There is a lot of nutritional positives to drinking coffee. Just take a look at the nutrients in coffee. And we are not even talking about the benefits of Organic Coffee…
Calories: Black coffee has zero calories!
A lot of the nutrients found in the un-roasted coffee bean can survive and be a healthy positive in the final product we drink.
Studies have concluded that one cup of coffee contains 2-5% of the recommended daily allowance of vitamin B3 and Magnesium, as well as 11%-12% of vitamin B12, 6%-8% of vitamin B5, and 3%-5% of potassium and manganese. That may not seem like much, but do remember, most people drink more than one cup per day.
Studies have also shown that a single cup of coffee has 7 milligrams of magnesium, and our recommended daily requirement for magnesium is 320mg for females, and 420 for males). United States diets are severly lacking in whole grains, fruit, and vegetables, and on average, our diets miss on that daily-recommended intake by 100mg. That gap closes a bit when you’re enjoying 3-5 cups of coffee a day.
Additionally, the potassium in a cup of coffee is beneficial. There’s is about 120 milligrams of potassium in every cup of coffee, and our daily-recommended dose is 4,000mg. That may sound like much, or even being close to the requirement, but multiply that by 3-5 cups and it adds up!
Studies have shown that a single cup of coffee can provide you with almost 2 grams of the necessary daily fiber intake of 20-38 grams. Again multiply that by 3-5 cups and it makes a difference.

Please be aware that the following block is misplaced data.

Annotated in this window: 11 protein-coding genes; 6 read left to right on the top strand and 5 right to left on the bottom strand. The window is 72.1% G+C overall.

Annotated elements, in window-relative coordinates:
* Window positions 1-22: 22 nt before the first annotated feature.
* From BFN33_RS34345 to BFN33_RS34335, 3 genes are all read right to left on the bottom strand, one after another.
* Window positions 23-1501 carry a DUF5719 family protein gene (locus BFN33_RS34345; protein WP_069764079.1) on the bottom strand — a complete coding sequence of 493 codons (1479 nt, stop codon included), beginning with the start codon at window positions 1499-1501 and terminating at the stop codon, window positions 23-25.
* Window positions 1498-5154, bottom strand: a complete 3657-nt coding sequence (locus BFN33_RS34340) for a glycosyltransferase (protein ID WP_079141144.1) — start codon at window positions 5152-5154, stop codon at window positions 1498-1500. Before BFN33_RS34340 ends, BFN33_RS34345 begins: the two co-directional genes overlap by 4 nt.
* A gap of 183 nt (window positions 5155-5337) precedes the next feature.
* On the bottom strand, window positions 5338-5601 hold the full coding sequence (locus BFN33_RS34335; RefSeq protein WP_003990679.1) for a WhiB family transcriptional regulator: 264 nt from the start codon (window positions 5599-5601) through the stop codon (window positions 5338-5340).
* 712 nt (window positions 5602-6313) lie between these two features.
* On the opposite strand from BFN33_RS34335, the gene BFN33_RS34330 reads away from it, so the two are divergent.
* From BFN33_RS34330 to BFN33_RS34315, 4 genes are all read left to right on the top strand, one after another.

Other healthy properties that go along with promoting the benefits of coffee comes from the antioxidants that occur naturally in the coffee seed, or bean.
A single cup of coffee has more antioxidants than eating an orange, or some raspberries, grape juice, and even the polyphenol rich blueberries.
These antioxidants can drastically reduce inflammation, can be very helpful with weight loss, as well reduce the risk of diseases and sickness caused by inflammation, such as cardiovascular disease and diabetes.
Coffee is very rich in one very strong type of antioxidant known for its ability to ward off diseases called quinine. The best part about quinine is that it becomes stronger after the coffee beans are roasted. When quinine combines with magnesium, another element found naturally in coffee, they have a positive effect on blood sugar levels, and can also boost athletic performance.
Cafestol is also found in decaffeinated coffee. It acts as a modulator for bile acid in the intestines. It also behaves as an anti-inflammatory substance in the brain, which may mean it’s responsible for slowing down the signs of mental aging and cognitive decline.
Another type of antioxidant found in coffee is plant phenols. Plant phenols are similar to the antioxidants found in berries, and are responsible for protecting the body from cellular damage, as certain types of cancer, and cardiovascular diseases.
They are also known for breaking down lipids and carbohydrates in the body, which helps with the weight loss process.
This compound is the bitter alkaloid found in coffee, and is responsible for coffee’s unique aroma. It has antibacterial properties that support oral health, and help kill bacteria that cause gum disease and cavities.
This compound plays an integral role in antioxidant, anti-inflammatory, and antibacterial activities in the body. It can also enhance insulin function in the body, which means it’s able to fight diabetes.
Melanoidins are responsible for coffee’s enticing aroma when it’s roasted since these compounds are formed during the roasting process. They have antibacterial and anti-inflammatory properties.